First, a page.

A quality improvement intervention to address provider behaviour as it relates to utilisation of CA-MRSA guidelines

Publication Type:
Journal Article
Journal of Clinical Nursing, 2015, 24 (3-4), pp. 556 - 562
Issue Date:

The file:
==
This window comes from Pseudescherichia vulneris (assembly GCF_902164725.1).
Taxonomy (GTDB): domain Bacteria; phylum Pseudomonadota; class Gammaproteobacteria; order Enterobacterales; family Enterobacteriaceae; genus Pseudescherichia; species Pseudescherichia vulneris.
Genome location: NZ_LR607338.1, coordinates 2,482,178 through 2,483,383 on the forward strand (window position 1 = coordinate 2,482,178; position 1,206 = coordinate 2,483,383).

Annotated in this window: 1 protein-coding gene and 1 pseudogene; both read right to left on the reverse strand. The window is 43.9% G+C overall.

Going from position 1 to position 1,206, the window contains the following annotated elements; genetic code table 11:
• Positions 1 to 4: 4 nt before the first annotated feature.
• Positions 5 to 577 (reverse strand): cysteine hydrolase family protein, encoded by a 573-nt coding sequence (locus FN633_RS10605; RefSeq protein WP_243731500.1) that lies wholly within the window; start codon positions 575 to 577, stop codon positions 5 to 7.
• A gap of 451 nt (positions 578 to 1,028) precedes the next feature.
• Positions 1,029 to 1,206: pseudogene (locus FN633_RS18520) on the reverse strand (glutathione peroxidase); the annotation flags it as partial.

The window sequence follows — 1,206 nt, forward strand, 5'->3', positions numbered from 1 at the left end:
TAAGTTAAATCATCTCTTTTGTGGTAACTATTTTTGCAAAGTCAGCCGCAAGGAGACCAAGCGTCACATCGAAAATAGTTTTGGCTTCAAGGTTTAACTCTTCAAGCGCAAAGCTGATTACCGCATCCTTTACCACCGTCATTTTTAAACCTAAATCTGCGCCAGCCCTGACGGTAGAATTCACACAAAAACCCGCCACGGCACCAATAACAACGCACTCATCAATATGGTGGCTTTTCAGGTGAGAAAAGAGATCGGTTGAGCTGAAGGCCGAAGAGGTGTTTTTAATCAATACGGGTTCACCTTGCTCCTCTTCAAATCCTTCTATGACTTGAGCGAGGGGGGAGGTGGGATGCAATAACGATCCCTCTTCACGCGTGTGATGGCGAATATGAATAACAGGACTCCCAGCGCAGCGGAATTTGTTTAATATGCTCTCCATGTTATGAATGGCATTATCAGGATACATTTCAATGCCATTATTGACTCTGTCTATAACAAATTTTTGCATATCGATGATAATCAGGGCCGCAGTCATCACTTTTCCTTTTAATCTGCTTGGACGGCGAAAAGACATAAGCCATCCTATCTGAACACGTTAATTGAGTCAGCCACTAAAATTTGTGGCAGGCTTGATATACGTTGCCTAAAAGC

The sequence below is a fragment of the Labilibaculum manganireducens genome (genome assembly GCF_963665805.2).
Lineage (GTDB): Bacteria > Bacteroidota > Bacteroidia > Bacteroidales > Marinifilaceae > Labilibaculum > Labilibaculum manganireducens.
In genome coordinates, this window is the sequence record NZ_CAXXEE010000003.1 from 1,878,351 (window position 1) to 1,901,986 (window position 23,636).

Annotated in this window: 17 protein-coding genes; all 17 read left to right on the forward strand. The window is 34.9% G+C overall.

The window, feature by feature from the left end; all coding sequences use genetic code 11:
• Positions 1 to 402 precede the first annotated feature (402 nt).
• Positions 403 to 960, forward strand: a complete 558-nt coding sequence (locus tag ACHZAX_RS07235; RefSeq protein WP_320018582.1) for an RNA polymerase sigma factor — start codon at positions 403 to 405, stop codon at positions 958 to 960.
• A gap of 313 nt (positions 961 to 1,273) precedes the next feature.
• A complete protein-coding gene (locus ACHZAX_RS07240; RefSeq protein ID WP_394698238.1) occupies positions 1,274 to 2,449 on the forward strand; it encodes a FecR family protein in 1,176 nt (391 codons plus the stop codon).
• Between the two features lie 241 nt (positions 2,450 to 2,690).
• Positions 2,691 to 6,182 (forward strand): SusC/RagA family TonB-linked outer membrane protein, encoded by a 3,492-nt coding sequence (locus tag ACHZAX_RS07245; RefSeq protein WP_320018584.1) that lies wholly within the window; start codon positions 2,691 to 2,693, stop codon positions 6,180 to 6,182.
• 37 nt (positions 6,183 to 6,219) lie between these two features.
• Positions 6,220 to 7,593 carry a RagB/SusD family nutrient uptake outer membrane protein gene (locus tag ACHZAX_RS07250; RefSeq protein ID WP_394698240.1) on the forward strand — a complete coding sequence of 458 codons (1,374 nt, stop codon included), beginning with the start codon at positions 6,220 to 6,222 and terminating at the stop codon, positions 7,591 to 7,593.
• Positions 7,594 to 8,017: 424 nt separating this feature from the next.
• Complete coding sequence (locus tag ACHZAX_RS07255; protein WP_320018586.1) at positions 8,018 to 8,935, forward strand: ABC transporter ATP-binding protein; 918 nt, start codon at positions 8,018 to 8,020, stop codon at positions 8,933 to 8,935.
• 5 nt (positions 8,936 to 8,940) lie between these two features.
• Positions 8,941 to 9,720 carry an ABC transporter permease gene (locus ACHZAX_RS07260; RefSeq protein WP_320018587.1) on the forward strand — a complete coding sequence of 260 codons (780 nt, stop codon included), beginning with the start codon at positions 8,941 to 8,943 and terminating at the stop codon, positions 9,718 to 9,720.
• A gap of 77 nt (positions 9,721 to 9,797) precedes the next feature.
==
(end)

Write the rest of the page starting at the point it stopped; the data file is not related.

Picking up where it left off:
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© 2014 John Wiley & Sons Ltd. Aims and objectives: To evaluate the impact of a provider focused quality improvement educational intervention on appropriate prescribing for community associated methicillin-resistant Staphylococcus aureus infection. Background: Patient, provider and health system factors contribute to appropriate antibiotic prescription. Achieving appropriate prescribing is critical in decreasing the burden of antibiotic resistance. Knowledge of appropriate prescribing for community associated methicillin-resistant Staphylococcus aureus infection is the first step in shifting prescriber behaviour to evidence-based recommendations. Design: Quality Improvement Project. Method: Following a review of best practice guidelines and application of the Stetler Research Utilization model, a brief educational intervention was delivered using voice over PowerPoint. Items in the educational intervention included indications for screening, particularly focusing on the role of watch and wait after culturing for simple abscesses. The intervention was delivered in a for-profit, nonacademic, urgent care setting, and assessed prescribing providers' knowledge and practice. Results: Out of 48 medical doctor, physician assistant and nurse practitioner providers, 18 (37·5%) participated; 12 of the 18 (67%) participants showed an increase in knowledge. Forty three per cent of prescribers' charts demonstrated improved practice through use of the guidelines. Out of 18 prescribers, 44% sent a total of 21 cultures for abscesses. There was no difference in practice behaviours between professional groups. Conclusions: In spite of the increase in knowledge scores, this improvement in knowledge did not translate in dramatic change in practice, although trends in a positive direction were noted. Relevance to clinical practice: This quality improvement project underscores the complexity of changing prescriber behaviour and the need for ongoing interventions.
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